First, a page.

From: Homeland Security News Wire
To: Scott Jenkins,
Subject: Immigration court computer outage | Calif. quake alerts | U.S. technological edge
Date: Fri May 23 13:10:54 MDT 2014
Body:
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DAILY REPORT
Friday 23 May 2014 vol. 8 no. 119

In Today's Issue

Immigration
Server outages continue to hobble immigration courts’ work

The servers of the U.S. Executive Office for Immigration Review (EOIR)support the fifty-nine immigration courts administered by the EOIR,the electronic registry for accredited immigration attorneys and representatives, and the 260-plus immigration court judges and staff. For the last six weeks, these servers have suffered from severe outages, hobbling the work of the immigration courts. During the six week period, about 366,724 cases were pending, butcourt clerks were unable to access court records, enter new records in the system, and make digital recordings of hearings.

A bill offers a military path to citizenship for Dreamers

The Enlist Act,authored by Representative Jeff Denham (R-California) would allow immigrants who were brought to the United States illegally before 2012 and below the age of fifteen at the time (Dreamers) to enlist in the military, earning them permanent legal status, and upon honorable discharge, eligibility for U.S. citizenship. Denham and his co-sponsors tried to get the proposal though the National Defense Authorization Act(NDAA), a bill likely to pass, but House leaders rejected the idea.

Hurricanes
NOAA predicts near-normal or below-normal 2014 Atlantic hurricane season

In its 2014 Atlantic hurricane season outlook issued yesterday NOAA’s Climate Prediction Center is forecasting a near-normal or below-normal season. The main driver of this year’s outlook is the anticipated development of El Niño this summer. El Niño causes stronger wind shear, which reduces the number and intensity of tropical storms and hurricanes. El Niño can also strengthen the trade winds and increase the atmospheric stability across the tropical Atlantic, making it more difficult for cloud systems coming off of Africa to intensify into tropical storms.

DHS
DHS HQ: Doubts grow about trouble-plagued St. Elizabeths complex

DHS was supposed to move into its new, centralized headquarters on the grounds of the historic St. Elizabeths, in 2015, at a cost estimated to be about $3 billion. Today the project is $1.5 billion over budget, eleven years behind schedule, with thousands of DHS employees working at more than fifty scattered, expensively leased office buildings. Some lawmakers doubt whether the complex will ever be completed. A congressional aide familiar with sentiments on the Hill says: “It’s [the original St. Elizabeths complex plan] just not going to happen. The money doesn’t exist.”

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Technology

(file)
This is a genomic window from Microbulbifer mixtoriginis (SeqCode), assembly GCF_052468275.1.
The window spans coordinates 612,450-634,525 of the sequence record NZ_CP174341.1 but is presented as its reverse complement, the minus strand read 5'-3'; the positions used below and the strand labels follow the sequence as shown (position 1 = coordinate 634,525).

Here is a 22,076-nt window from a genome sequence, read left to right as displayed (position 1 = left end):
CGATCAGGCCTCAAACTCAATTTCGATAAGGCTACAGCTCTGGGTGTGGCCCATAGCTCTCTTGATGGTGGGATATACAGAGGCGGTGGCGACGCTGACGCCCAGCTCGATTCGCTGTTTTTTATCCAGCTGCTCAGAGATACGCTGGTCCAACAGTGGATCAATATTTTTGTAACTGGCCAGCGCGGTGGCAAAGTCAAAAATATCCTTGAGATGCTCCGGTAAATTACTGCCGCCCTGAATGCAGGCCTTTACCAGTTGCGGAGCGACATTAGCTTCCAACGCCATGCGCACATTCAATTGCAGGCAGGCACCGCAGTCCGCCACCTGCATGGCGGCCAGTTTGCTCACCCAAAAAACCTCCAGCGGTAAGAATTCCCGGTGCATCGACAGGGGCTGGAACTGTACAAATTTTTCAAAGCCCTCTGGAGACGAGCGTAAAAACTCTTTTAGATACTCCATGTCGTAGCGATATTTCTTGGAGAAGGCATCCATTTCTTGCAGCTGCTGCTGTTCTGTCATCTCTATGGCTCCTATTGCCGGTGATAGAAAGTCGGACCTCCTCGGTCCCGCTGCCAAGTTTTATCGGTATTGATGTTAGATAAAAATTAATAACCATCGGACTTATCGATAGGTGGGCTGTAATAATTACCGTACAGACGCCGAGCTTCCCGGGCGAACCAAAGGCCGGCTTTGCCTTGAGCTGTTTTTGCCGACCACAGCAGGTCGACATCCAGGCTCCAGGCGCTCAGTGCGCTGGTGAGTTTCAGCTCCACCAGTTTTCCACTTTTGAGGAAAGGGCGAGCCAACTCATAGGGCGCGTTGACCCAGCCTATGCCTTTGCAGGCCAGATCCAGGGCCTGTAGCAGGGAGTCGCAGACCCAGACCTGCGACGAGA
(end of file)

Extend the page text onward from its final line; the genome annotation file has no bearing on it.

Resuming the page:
DARPA Demo Day 2014: Preserving, expanding U.S. technological superiority

Information technology (IT) is a key enabler for the Defense Department (DoD) and has been a focus area for DARPA since its founding in 1958. DARPA’s contributions to modern IT are well-known -- perhaps most notably, DARPA is generally credited with developing and prototyping the technology for what is now known as the Internet. While the DoD currently enjoys IT superiority, that superiority cannot be taken for granted. On Wednesday, DARPA held the largest-ever Pentagon event to showcases more than 100 projects aiming to be game-changing improvements to U.S. national security.

Seismic warnings
Public-private partnership proposed to fund Calif. seismic early warning system

California state agencies federal agencies, are proposing a partnership between public and private agencies to build the $23.1 million earthquake early warning system in the state, and fund the $11.4 million annual operating budget. Governor Jerry Brown signed Senate Bill 135 in 2013 authorizing construction of the warning system, but the bill does not provide or allocate funding, despite a plan to have the system active in two years. The early warning system will provide Los Angeles residents up to a minute's notice if a large earthquake is generated on the San Andreas Fault in the Salton Sea area. The system could also provide warnings for earthquakes that occur throughout California's earthquake-prone landscape.

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Drone surveillance
Drone surveillance raises legal, ethical concerns

The use of drones for domestic security purposes, surveillance of citizens, and putative criminals and organizations raises many legal and ethical concerns particularly with regard to the Fourth Amendment to the U.S. Constitution, Council of Europe instruments, and the EU Data Protection Framework. Experts suggest that the rise of drones for surveillance and other applications highlights particular challenges to civil liberties and tensions between these and national security and justice concerns.

Also noted

Africa: Terrorism -- Africa's new game changer? | China blames terrorists for deadly market bombing in restless Xinjiang region | More than 60 national security experts urge reform in congressional oversight of DHS | Dept. of Homeland Security tools aimed at Heartbleed-like security evils | Superbug threat as grave as climate change, say scientists

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Homeland Security, Criminal Justice, Law & Public Policy - Master of Science Legal Studies 100% online - CALU Global Online
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Progress and Modernity in Arab Societies
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